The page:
Now, a new study from the University at Buffalo contradicts the dark flow theory, showing that exploding stars in different parts of the universe do not appear to be moving in sync. Working with data on 557 such stars, called supernovae, UB scientists deduced that while the supernovae closest to Earth all shared a common motion in one direction, supernovae further out were heading somewhere else. An article announcing the research results will appear in a forthcoming edition of the peer-reviewed Journal of Cosmology and Astroparticle Physics.

In 2008, a research team led by a NASA scientist announced a startling discovery: Clusters of galaxies far apart from one another appeared to be traveling in the same direction, contradicting as we pointed out above, the standard model of the universe -- which predicts that, as a whole, mass within our universe should flow randomly in all directions, relative to the background radiation of the cosmos.

The one-way "dark flow" that the NASA-led group discovered created a mystery. What could account for the unexpected motion? Maybe another universe existed beyond the bounds of ours, dragging our stars ever closer through the pull of gravity.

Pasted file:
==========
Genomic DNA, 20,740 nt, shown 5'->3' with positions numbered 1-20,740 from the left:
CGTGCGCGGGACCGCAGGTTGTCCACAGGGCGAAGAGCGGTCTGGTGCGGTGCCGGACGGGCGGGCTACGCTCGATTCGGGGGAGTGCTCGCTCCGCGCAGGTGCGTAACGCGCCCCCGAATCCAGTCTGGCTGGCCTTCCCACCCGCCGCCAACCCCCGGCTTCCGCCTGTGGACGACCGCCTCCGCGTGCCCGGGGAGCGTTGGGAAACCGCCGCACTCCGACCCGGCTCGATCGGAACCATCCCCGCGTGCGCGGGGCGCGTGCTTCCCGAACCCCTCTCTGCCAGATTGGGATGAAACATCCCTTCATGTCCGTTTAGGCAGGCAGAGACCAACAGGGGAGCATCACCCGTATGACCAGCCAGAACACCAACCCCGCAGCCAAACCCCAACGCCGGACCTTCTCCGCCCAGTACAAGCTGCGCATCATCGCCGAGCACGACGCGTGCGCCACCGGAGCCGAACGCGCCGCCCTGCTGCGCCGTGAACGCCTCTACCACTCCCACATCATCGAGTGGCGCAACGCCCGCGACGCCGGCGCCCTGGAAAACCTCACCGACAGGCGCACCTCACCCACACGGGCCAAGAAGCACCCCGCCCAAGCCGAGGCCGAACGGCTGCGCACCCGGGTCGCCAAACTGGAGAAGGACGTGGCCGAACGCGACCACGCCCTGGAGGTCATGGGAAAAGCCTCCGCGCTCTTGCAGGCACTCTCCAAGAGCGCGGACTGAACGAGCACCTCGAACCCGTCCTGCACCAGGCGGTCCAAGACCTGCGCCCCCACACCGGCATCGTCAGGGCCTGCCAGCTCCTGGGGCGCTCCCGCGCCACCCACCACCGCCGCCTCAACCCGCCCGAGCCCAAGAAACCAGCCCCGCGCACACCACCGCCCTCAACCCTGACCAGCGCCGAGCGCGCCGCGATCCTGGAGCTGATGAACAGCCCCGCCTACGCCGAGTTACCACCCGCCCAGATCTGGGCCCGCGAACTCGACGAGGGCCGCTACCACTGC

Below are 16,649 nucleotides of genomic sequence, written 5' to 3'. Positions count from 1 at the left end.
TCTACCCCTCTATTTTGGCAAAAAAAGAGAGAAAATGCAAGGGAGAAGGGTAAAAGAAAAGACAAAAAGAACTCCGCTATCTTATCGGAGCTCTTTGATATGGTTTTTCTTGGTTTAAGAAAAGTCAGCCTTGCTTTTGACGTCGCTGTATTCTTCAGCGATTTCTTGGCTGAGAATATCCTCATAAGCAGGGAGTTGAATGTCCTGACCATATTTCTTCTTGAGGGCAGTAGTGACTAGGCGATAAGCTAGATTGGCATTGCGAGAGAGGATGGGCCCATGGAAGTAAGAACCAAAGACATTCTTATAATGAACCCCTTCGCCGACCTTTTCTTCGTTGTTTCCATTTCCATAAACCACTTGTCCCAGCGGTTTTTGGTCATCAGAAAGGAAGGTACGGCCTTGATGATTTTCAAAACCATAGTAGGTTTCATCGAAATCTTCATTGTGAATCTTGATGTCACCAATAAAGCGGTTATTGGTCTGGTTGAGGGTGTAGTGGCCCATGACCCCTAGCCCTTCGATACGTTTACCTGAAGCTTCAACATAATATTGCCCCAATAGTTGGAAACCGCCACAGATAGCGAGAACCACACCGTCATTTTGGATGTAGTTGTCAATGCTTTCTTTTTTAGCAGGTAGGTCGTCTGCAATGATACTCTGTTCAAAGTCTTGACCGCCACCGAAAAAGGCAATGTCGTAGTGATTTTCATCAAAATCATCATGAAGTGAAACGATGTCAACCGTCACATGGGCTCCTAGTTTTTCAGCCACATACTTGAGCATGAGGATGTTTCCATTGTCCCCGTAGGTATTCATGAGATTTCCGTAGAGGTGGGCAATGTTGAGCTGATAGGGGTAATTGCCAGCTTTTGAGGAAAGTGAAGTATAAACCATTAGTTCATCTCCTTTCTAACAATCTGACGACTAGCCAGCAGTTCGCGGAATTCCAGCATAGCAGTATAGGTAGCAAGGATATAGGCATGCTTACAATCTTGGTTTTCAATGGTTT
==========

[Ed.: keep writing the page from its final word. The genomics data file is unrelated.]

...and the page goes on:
Then again, maybe not. A new study from the University at Buffalo contradicts the dark flow theory, showing that exploding stars in different parts of the universe do not appear to be moving in sync.

Working with data on 557 such stars, called supernovae, UB scientists deduced that while the supernovae closest to Earth all shared a common motion in one direction, supernovae further out were heading somewhere else. The difference in motion became pronounced for stars 680 million or more light years away from Earth.